PACHSmörgåsbord

Tuesday, September 15, 2009

HoS Mircopost: Forecasting Innovation, or Predicting Nobel Laureates

The Wall Street Journal has entered the prediction game and offers up a laundry list of possible Nobel Laureates.

Posted by Darin Hayton on 09/15 at 11:14 AM

Age of Wonder Wins Royal Society Prize

Richard Holmes’s The Age of Wonder wins Royal Society Book Prize, underscoring again the broad interest in history of science.

Posted by Darin Hayton on 09/15 at 09:25 AM

Monday, September 14, 2009

HoS Mircopost: Neil deGrasse Tyson on UFOs and Eye-Witness Testimony

Neil deGrasse Tyson responds to the UFO question. His response is amusing, though he oversimplifies the history of science that he invokes to reject eye-witness testimony.

Posted by Darin Hayton on 09/14 at 10:41 AM

Sunday, September 13, 2009

Recent Non-Fiction in the History of Science

For more than a two decades now The Royal Society has awarded a prize to the best “accessible popular science books.” This years’s winner will be announced Tuesday, 15 September. Here is the short list of finalists.

Posted by Darin Hayton on 09/13 at 10:43 PM

Saturday, September 12, 2009

Jane Maienschein Discusses her Research and the Value of History of Science

In a recent podcast Jane Maienschein discusses her research on the “Embryo Project” and its relevance to a broader society. She also reflects more generally on the relevance of history of science to practicing scientists and contemporary society.

Posted by Darin Hayton on 09/12 at 02:13 PM

Friday, September 11, 2009

HoS Mircopost: 30,000-year-old Dyed Fibers

HoS Microposts will be brief pointers to history of science related articles or other blog posts that I find interesting but don’t have the time to explore in any real detail. This first HoS Micropost looks at the recent discovery of 30,000-year-old flax fibers in a cave in the Republic of Georgia.

Posted by Darin Hayton on 09/11 at 10:55 AM

Wednesday, September 09, 2009

Top Ten Examples of Scientific Reasoning

Prompted by an informal poll over at “Adventures in Ethics and Science” about the greatest moments in scientific reasoning, I wonder who PACHSmörgåsbord readers might place in the pantheon of scientific reasoning.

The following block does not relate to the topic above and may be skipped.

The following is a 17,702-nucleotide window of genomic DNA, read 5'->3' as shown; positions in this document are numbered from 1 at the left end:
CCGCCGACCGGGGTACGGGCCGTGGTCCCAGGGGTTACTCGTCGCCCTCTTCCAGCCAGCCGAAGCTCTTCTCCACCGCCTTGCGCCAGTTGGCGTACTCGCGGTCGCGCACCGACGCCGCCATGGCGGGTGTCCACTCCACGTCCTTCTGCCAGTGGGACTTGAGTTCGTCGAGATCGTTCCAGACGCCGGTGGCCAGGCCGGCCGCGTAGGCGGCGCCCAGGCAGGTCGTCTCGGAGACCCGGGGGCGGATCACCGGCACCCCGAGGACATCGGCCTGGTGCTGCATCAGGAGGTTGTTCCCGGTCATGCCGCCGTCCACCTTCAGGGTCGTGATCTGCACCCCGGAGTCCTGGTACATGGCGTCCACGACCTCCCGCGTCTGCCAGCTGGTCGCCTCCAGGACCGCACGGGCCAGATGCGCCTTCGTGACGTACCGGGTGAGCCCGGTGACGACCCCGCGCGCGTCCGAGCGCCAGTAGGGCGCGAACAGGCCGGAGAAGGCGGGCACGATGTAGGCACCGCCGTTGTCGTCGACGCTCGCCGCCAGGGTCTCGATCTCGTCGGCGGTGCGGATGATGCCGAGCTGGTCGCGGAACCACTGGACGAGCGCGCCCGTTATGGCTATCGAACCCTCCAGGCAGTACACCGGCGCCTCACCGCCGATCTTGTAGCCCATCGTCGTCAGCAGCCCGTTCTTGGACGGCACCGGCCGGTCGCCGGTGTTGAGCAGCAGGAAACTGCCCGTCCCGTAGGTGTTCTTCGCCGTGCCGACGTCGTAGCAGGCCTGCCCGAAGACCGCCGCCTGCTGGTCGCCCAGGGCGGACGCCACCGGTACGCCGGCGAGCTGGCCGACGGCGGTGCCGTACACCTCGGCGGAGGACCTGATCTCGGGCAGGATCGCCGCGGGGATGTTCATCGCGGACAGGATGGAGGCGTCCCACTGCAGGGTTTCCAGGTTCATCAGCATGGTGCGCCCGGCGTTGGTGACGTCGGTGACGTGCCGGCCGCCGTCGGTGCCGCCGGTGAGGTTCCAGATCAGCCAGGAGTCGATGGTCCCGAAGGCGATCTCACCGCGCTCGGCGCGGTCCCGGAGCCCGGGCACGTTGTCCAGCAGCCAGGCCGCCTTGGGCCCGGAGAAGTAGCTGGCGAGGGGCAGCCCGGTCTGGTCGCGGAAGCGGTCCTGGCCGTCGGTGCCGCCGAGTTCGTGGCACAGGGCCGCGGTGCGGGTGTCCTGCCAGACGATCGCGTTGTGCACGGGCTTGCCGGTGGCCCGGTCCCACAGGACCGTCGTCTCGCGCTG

Posted by Darin Hayton on 09/09 at 10:01 PM

Lowell’s Canals on Mars

Looking through books in my basement I stumbled across two volumes of Percival Lowell’s observations on Mars. These observations, published as Annals of the Lowell Observatory, provided the scientific data for Lowell’s three books on the Martian canals.

Posted by Darin Hayton on 09/09 at 02:54 PM

Tuesday, September 08, 2009

Scientific Expertise and Its Role in Policy Decisions

The Bipartisan Policy Center recently issued a report calling for a greater separation of policy questions from scientific questions. This report echoes some of the directives President Obama stated in his memorandum on scientific integrity. I am skeptical that we can, in fact, separate science and policy in the way that these two documents suggest.

Posted by Darin Hayton on 09/08 at 10:14 PM

A Train Buff at the Railroad Museum of Pennsylvania

I’m a train buff. I usually express this in terms of an interest in the social and technical history of railroads, and although that’s valid, if fact I love steam locomotives. I’ve even acquired some fondness for the early generation diesels. Aside from riding Amtrak and other trains whenever feasible (and sometimes when hardly that), and some reading, my main buffing occurs at the Railroad Museum of Pennsylvania, where as a member of its “Friends” I serve as a volunteer docent (though we don’t much use that word). This Museum, the largest in the Pennsylvania Historical and Museum Commission (PHMC) system, sits amidst cornfields just east of Strasburg in the Lancaster County Amish region. It was placed there to adjoin the Strasburg Railroad, an early and premier steam tourist short-line; and of course for better or worse the Amish area has long been a destination for visitors.

Posted by Steven J. Peitzman on 09/08 at 02:13 PM

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  • The views and opinions expressed on this blog are strictly those of their respective authors and do not necessarily reflect the views and opinions of the Philadelphia Area Center for History of Science.

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